Terry Rasmussen moved to Casper in 1992 to teach classes in composition, poetry, fiction, nature writing, and women’s literature at Casper College. She also directed many Casper College and ARTCORE literary conferences and served as faculty sponsor for Expression magazine. Terry’s poetry and nonfiction has appeared in various journals, such as North American Review and Greater Yellowstone: Inside and Out, and anthologies, including Wyoming Fence Lines (ed. David Romtvedt) and Stories of the Wild (ed. Susan Marsh).
Claudette Ortiz Franzoy is a former Casper Star Tribune award winning columnist and Letters Editor who planned to retire when she resettled in Hatch, New Mexico. When the Las Cruces Sun news editor asked, “who in the world lives in Hatch?” Claudette’s responses appear in her book Common Ground. As Claudette so keenly acknowledges, “once we know a person’s story, there is a part of us that [of necessity] loves them on some level.”
Joseph Marshall III grew up on the Rosebud Sioux Indian Reservation in South Dakota and is an enrolled member of the Sicangu Lakota tribe. His works include The Journey of Crazy Horse, The Lakota Way, and Hundred in the Hand, and several of his titles have been translated. Michael Wright, executive in charge of production for the Turner Network Television and Dreamworks television miniseries Into the West, states, “When we began our search for consultants, we found Joe Marshall, a poet, a storyteller, and an educator who led us through challenging terrain with great patience and wisdom.”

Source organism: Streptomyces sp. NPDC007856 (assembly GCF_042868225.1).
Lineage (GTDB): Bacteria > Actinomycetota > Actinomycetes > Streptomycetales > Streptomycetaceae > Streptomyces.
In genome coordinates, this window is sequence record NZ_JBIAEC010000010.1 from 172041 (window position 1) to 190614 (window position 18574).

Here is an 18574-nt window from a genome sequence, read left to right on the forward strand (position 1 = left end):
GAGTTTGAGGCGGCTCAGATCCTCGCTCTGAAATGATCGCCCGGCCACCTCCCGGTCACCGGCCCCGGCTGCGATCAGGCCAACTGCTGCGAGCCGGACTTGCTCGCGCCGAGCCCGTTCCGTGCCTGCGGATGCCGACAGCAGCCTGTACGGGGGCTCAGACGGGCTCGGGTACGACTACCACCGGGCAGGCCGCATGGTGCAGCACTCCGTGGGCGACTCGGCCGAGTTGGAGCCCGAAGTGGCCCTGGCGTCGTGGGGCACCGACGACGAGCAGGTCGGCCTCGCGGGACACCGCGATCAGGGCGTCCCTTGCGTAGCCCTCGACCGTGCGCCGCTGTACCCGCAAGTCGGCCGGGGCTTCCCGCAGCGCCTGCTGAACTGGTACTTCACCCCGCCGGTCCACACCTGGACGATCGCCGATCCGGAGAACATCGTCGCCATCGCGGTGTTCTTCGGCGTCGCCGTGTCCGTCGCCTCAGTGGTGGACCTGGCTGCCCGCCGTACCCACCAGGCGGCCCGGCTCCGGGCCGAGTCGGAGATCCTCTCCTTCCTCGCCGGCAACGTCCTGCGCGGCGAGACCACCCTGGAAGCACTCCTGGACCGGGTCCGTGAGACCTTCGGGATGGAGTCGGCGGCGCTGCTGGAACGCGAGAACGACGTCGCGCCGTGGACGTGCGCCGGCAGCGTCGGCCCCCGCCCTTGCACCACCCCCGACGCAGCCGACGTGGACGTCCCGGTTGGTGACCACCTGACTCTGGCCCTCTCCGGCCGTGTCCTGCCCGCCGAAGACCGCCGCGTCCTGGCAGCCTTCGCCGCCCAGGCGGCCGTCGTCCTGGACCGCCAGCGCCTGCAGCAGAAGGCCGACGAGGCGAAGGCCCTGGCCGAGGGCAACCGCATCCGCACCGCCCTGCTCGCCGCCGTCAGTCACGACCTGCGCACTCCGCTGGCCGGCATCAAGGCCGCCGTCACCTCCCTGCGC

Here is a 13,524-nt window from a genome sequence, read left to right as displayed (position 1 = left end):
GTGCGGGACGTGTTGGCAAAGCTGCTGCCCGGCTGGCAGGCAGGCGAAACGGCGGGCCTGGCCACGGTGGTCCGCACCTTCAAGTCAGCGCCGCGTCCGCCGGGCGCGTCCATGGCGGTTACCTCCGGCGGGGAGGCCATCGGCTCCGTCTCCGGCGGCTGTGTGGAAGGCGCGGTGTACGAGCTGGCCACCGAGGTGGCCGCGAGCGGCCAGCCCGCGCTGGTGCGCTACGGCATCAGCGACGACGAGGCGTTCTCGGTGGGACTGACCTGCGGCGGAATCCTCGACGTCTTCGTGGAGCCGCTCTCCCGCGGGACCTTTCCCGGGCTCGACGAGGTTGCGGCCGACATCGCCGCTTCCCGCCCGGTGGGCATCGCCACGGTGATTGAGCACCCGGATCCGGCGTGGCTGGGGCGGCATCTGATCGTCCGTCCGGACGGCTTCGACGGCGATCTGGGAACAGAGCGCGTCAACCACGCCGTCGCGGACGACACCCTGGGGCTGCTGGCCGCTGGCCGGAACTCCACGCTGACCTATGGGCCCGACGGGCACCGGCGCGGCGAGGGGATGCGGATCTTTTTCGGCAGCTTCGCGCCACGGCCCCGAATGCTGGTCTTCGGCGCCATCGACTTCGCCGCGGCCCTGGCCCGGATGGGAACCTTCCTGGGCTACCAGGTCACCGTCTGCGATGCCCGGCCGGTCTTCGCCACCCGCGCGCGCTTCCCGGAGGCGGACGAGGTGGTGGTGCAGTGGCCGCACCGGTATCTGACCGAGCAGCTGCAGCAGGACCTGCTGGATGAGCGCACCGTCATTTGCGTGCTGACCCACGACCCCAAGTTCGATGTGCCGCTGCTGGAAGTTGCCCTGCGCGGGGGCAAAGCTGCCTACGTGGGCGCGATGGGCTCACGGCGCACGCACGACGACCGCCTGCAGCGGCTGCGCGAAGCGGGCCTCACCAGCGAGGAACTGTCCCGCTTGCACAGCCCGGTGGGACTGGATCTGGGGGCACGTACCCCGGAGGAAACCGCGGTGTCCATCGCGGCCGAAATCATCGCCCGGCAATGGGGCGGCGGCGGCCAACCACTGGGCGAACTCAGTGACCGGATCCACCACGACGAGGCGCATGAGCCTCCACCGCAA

Growing up in Casper, Daniel Sandoval engaged early in musical theatre. His journalism career began at the Casper Star-Tribune, moving from the pressroom Letters Editor and writing nearly 200 installments of “A Look Back in Time.” He also worked in broadcast news at K2 Radio and was mayor of Casper in 2016. His novel, Sacha Rescues Earth, looks to the future with hope.